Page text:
• A 104-week dermal carcinogenicity study was performed in mice with tacrolimus ointment (0.03% - 3%), equivalent to tacrolimus doses of 1.1-118 mg/kg/day or 3.3-354 mg/m2/day. In the study, the incidence of skin tumors was minimal and the topical application of tacrolimus was not associated with skin tumor formation under ambient room lighting. However, a statistically significant elevation in the incidence of pleomorphic lymphoma in high dose male (25/50) and female animals (27/50) and in the incidence of undifferentiated lymphoma in high dose female animals (13/50) was noted in the mouse dermal carcinogenicity study. Lymphomas were noted in the mouse dermal carcinogenicity study at a daily dose of 3.5 mg/kg (0.1% tacrolimus ointment) (26X MRHD based on AUC comparisons). No drug-related tumors were noted in the mouse dermal carcinogenicity study at a daily dose of 1.1 mg/kg (0.03% tacrolimus ointment) (10X MRHD based on AUC comparisons).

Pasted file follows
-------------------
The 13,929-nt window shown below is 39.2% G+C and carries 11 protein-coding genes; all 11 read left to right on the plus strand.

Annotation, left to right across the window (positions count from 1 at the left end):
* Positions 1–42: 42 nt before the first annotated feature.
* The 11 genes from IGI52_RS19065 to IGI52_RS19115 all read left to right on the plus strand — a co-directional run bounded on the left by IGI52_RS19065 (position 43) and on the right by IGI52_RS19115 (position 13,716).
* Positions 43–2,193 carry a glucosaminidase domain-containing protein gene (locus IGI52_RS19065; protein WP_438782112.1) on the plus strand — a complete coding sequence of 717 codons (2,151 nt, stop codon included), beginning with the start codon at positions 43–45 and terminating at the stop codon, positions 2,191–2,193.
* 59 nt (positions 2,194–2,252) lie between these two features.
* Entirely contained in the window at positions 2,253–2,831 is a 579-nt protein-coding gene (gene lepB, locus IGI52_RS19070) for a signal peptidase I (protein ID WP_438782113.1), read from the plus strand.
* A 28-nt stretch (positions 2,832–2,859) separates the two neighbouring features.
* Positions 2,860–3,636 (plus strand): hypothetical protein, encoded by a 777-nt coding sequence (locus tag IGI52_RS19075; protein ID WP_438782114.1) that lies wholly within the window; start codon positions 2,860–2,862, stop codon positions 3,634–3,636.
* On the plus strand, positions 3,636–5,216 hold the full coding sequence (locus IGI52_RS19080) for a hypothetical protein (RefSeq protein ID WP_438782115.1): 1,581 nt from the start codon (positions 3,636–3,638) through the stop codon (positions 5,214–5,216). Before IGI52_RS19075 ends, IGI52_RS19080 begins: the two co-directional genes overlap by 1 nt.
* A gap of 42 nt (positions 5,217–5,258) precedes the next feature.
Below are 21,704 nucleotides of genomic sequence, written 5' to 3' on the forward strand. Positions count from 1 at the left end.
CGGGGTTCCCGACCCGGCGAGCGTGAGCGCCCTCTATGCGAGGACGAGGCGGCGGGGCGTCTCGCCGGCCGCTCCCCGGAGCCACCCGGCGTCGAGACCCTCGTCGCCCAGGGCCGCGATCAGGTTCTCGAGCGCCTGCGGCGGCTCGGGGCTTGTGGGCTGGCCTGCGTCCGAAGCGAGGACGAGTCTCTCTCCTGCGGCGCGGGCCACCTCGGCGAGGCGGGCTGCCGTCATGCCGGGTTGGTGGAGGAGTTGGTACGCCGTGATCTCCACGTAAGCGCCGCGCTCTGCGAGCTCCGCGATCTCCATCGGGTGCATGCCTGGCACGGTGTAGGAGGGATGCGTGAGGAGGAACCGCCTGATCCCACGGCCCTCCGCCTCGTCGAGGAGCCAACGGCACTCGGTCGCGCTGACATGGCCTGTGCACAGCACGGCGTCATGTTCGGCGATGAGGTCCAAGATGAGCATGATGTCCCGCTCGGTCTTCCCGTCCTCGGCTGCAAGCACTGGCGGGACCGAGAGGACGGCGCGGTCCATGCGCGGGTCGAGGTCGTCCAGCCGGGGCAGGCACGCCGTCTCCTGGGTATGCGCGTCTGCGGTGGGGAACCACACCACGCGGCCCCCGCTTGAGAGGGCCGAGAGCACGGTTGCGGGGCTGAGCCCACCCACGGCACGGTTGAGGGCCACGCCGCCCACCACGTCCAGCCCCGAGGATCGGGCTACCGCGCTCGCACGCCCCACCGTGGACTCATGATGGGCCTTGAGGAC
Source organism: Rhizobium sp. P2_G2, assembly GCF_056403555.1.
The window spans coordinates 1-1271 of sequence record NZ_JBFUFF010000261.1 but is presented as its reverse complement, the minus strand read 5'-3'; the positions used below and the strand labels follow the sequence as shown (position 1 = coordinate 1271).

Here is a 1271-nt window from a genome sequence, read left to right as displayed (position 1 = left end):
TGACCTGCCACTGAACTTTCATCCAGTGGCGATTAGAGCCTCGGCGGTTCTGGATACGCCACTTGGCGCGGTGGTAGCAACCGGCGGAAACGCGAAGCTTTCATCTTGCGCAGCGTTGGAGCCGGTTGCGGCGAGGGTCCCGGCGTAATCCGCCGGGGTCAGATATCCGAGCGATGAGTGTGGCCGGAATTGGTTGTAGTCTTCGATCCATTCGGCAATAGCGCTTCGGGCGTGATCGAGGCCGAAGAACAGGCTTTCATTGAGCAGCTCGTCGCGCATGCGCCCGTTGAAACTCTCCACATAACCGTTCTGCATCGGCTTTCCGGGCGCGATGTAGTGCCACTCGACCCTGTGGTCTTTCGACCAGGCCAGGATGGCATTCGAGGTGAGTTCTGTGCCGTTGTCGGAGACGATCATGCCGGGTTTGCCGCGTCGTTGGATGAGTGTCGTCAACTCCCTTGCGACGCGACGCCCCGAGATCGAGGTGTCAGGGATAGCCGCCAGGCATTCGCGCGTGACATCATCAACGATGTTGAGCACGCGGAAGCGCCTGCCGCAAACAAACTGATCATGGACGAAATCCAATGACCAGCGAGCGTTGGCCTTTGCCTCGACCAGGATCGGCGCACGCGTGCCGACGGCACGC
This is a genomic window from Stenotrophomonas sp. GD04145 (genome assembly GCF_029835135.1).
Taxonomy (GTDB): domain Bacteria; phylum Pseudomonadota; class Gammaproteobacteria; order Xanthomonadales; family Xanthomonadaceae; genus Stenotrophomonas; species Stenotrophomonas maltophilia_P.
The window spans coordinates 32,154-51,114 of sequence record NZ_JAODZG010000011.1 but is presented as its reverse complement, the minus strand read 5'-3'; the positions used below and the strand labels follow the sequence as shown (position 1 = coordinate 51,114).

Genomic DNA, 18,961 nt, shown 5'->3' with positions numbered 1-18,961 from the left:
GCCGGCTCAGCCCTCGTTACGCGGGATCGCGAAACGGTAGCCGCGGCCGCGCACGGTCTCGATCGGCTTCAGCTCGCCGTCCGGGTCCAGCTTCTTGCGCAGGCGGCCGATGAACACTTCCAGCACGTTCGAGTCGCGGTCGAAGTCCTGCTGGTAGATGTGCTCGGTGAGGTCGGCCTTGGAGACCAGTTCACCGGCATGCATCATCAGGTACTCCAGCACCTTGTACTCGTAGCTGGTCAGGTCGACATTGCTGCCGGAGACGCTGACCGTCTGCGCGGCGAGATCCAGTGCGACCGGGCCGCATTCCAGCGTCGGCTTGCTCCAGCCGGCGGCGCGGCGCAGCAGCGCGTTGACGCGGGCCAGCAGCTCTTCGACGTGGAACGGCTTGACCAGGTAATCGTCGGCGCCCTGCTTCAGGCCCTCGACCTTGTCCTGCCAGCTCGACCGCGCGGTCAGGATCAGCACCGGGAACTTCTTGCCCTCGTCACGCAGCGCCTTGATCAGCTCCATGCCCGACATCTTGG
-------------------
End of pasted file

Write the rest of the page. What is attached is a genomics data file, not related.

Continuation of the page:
• In a 52-week photocarcinogenicity study, the median time to onset of skin tumor formation was decreased in hairless mice following chronic topical dosing with concurrent exposure to UV radiation (40 weeks of treatment followed by 12 weeks of observation) with tacrolimus ointment at ≥0.1% tacrolimus.
  • Reproductive toxicology studies were not performed with topical tacrolimus. In studies of oral tacrolimus no impairment of fertility was seen in male and female rats. Tacrolimus, given orally at 1.0 mg/kg (0.12X MRHD based on body surface area [BSA]) to male and female rats, prior to and during mating, as well as to dams during gestation and lactation, was associated with embryolethality and with adverse effects on female reproduction. Effects on female reproductive function (parturition) and embryolethal effects were indicated by a higher rate of pre-implantation loss and increased numbers of undelivered and nonviable pups. When given at 3.2 mg/kg (0.43X MRHD based on BSA), tacrolimus was associated with maternal and paternal toxicity as well as reproductive toxicity including marked adverse effects on estrus cycles, parturition, pup viability, and pup malformations.

Clinical Studies